Monza, July, a tipically hot summer day.
When we talked with our friends, true enthusiasts collectors, about the idea of creating some photo-stories about iconic Alfa Romeo models, our first thought went to Monza Circuit, one of the most famous in the world, located just few miles from Milano where Alfa where built since 1910 to the early 2000s.
We arrived at Monza Circuit driving two stunning examples of Alfa Romeo Giulia Gt Veloce, one built in 1967, incredibly preserved in its original red paint and in perfect conditions with original Italian plates, and the other one, built in 1966, presented in a superb racing livery and prepared for historic competitions at maximum level by its owner Giuseppe, a very well renown mechanic specialist.
Monza, the Temple of Speed, was built by Automobile Club of Milan in just 3 months in 1922 , few years after the Alfa Romeo foundation, a long story of motorsport, so many incredible cars, so many victories, starting with the P2, world champion in 1925 driven by Gastone Brilli Peri. In nearly 100 years many changes and modifications were done but the main part is still there, and its magical charm is stronger than ever. In 1952 a new high speed ring was added to the circuit with the two famous “sopraelevata” curves that were used in competitions for more than 50 years before being abandoned. The north and south curves of the ring are breathtaking. Their monstrous inclination makes almost impossible to stand up on your feet, and racing cars had to make them only at full throttle. “You had to take it at full speed otherwise you knew you were going to die” Clay Regazzoni stated many years ago to an astonished journalist.
We start shooting and time fly, we decided to transfer the set into the modern part of the Circuit, where every year takes place the Italian Formula One Grand Prix. Pit Lane first and Variante Ascari after, we continue to work in perfect silence, only few words on our portable radios to coordinate the team. Under the sun, the suggestion is so strong that you can hear the sound of a racing car coming from the woods or maybe you are just dreaming with open eyes.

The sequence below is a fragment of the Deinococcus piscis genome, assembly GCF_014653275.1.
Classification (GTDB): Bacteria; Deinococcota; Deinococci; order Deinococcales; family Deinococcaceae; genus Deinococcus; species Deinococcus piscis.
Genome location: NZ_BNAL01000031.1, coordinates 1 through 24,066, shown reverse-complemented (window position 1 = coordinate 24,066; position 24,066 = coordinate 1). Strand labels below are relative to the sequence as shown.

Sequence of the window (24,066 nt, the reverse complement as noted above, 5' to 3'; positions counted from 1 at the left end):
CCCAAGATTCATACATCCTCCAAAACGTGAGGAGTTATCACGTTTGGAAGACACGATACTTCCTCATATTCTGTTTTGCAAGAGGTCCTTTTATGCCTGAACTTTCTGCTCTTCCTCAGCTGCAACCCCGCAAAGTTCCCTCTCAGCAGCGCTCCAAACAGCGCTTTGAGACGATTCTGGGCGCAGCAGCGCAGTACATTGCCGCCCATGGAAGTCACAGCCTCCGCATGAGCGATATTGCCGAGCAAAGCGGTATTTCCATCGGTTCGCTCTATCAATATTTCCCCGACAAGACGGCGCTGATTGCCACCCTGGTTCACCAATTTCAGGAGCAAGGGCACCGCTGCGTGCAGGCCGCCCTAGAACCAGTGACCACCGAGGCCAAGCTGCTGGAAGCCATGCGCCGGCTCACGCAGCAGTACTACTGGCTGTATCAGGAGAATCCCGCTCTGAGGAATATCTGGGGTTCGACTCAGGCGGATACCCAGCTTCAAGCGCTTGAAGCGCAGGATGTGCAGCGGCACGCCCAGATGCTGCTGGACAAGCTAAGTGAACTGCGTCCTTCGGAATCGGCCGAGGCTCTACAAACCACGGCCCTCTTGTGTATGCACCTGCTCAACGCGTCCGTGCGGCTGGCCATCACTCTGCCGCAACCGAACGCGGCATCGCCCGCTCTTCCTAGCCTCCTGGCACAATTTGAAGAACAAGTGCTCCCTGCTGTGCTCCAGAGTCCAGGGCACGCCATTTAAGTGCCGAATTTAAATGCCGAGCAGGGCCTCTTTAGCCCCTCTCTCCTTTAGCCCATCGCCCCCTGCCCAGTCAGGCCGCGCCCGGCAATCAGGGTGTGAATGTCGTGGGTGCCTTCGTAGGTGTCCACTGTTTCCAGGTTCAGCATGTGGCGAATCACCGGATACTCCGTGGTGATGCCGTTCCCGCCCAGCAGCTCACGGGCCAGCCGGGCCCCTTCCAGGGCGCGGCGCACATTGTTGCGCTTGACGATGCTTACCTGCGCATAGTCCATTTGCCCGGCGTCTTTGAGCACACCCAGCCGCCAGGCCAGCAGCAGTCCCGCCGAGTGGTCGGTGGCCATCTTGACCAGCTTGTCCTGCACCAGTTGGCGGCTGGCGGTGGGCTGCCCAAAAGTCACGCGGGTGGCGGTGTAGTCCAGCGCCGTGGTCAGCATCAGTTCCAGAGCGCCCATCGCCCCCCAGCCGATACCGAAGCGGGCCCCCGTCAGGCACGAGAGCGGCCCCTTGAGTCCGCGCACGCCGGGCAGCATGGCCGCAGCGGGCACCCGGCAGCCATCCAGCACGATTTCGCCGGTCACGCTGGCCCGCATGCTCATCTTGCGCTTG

The last part of day we spent along another abandoned part of the Circuit that was built 50s together with the “Sopraelevata”. It is difficult to believe that such an incredible piece of motorsport history lies partially covered by grass and plants, and it seems even more incredible if you think you are in Italy the land where all began. The atmosphere here is even more magic, the late afternoon sunlight is giving its best and Luca is inspired by this unexpected scenario but everyone is getting a little tired by the long day and we start talking about going back home.
But when we were already packing, Luca had an intuition and he whispers to my ear that he want to try something, something that was still to be captured. We look each other and we understand without speaking. In addition to the Giulia GT Veloce we also had three stunning and rare Zagato: two SZ ES30 (just over 700 were produced) and a Junior 1600 Zagato (only 402 were produced) which differs mainly from the 1300cc for having a tail longer than 14 cm.
We have to take one SZ back to the “sopraelevata”, we have to call the circuit security, it’s complicated but we are incredibly motivated by what was happening. The first SZ is placed in close-up now, Luca lied down on the tarmac and Marco giving instructions to Michele by radio. Michele has to run only one single passage on the “sopraelevata” with the other SZ in the background.
One shot, One kill, like the sniper in the movie. The result is incredible, the picture we wanted from the beginning without knowing, almost overshadowed all the work of the day.
The soul of Monza made a great gift to all of us, now we can go back home and think about the next story.